In general, password databases are something very useful. How else would we be able to remember all the passwords we have chosen over past. And, in addition, how on earth would we be able to remember that password we only use any other year.

But where to put them? As we all know, (even password protected) Excel Sheets are a no-go. There are a bunch of really cool applications out there like KeePass. And nobody would even think of writing them down to paper. At least, we do hope this is the case.

The problem with where to actually store the files is a different matter. Yes, we could put our password database on a cloud share. Your mileage concerning mobile availability might vary, but especially for KeePass, this in general works pretty well according to our own experience.

I have always been a bit skeptical about “online” password safes. There might be very few people (if any) I would trust enough to give them access to my personal password database. And, most of the time, I know them for ages and – yes, for sure – I ultimately trust them. And even then: They have access to the file, but the key for the file is not at their hands until something really bad happens to me.

The question here is: Can you trust your “Password Safe Provider” really enough to give him all your credentials?

And, if you are able to answer this question with a “YES”, the next question is:

Do you really trust in the technology and methodology they use to protect your data? Until now, the answer could have been “don’t know” or “maybe, but there never happened something”.

Well, in that case I can assure: Those are no longer valid answers:

You’re asking yourself now: How on earth could that happen?

Let me put it that way: John Glenn, former Astronaut on the Apollo Missions was once asked before Take-Off how he felt, sitting on top of this huge rocketship.

His answer was:

Well, the answer to that one is easy. I felt exactly how you would feel if you were getting ready to launch and knew you were sitting on top of two million parts — all built by the lowest bidder [on a government contract].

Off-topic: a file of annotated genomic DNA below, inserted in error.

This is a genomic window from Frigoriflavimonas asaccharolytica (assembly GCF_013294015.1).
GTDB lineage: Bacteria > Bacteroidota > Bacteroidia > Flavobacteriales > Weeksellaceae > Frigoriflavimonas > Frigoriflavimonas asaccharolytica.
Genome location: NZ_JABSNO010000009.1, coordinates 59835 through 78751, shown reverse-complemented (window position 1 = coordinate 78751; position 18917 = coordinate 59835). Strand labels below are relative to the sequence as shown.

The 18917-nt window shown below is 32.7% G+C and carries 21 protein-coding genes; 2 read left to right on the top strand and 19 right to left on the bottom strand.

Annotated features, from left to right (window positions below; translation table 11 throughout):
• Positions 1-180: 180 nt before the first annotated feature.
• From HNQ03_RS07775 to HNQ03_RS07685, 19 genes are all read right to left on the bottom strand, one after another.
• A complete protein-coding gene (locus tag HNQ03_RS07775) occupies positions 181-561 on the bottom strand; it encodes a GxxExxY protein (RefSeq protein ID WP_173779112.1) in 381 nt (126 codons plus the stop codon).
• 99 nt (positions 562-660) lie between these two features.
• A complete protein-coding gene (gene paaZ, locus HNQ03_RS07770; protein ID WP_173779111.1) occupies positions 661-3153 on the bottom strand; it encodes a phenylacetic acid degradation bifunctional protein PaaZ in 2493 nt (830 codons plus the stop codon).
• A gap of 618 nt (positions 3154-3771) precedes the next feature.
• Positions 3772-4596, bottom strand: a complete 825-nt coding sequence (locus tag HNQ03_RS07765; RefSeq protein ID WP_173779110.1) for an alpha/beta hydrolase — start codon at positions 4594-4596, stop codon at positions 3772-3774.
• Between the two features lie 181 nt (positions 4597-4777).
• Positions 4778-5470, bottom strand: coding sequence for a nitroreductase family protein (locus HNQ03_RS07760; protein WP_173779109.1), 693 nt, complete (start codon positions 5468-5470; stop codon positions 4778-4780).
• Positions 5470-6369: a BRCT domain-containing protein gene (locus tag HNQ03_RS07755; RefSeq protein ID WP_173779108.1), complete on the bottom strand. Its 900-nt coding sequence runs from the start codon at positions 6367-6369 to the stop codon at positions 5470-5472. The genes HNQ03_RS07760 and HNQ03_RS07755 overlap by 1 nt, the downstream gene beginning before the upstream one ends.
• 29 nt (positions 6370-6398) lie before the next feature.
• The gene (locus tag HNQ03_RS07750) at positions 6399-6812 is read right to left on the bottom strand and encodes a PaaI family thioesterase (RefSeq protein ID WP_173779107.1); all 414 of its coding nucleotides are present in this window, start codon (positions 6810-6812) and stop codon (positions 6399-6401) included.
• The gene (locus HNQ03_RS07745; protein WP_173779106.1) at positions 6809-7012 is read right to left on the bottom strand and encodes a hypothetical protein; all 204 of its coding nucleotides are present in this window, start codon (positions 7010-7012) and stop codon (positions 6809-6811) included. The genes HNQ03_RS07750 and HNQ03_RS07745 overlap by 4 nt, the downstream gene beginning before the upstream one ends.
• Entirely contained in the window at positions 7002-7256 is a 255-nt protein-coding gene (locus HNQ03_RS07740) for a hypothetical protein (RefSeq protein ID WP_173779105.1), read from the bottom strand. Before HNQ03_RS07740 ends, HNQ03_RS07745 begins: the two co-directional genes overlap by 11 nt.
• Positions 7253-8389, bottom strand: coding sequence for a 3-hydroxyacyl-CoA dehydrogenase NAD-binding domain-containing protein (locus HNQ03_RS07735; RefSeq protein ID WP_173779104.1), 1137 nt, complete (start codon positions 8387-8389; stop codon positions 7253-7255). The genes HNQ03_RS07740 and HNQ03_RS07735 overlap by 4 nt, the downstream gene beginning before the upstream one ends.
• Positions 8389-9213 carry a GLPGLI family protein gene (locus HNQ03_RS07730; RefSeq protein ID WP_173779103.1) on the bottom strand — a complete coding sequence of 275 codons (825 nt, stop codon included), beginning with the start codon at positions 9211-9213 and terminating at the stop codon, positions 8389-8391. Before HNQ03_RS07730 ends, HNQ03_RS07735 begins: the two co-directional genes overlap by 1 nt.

It’s the same thing with LastPass. And it’s the same thing with any other online password safe existing: They need to earn money. And to do so, they have to pay attention on their spending.

So, basically you give all your credentials to a provider primarily being interested (and that has to be a fact otherwise the company will struggle and fail in the end) in his own survival.

And since the competition is quite stiff in that market, you really have to calculate all actions through.

Apart from that: Absolute security is a myth. But it’s a good selling-point – and many customers fall for it, which rises again the question: Do you trust your vendor. And if yes: why?

As an addon remark: Even if they tell you now that “no customer data” has been captured. Can you really trust this claim?

For now one thing is clear: The passwords you stored there might now last forever. Someone might have them – and you do not have the slightest clue who it is – and what he will use them for.

The meaning of “LastPass” is clearly meant in a different way and it’s kind of cynic that the new interpretation of the name means something completely different.

And to make it perfectly clear: What I described here is not restricted to LastPass. What happened here is a general problem of the whole industry and can (and probably will at one point) with a very high probability happen to all other companies trying to live from cloud-based services.

Anyways: I would suggest that you change all your passwords. NOW.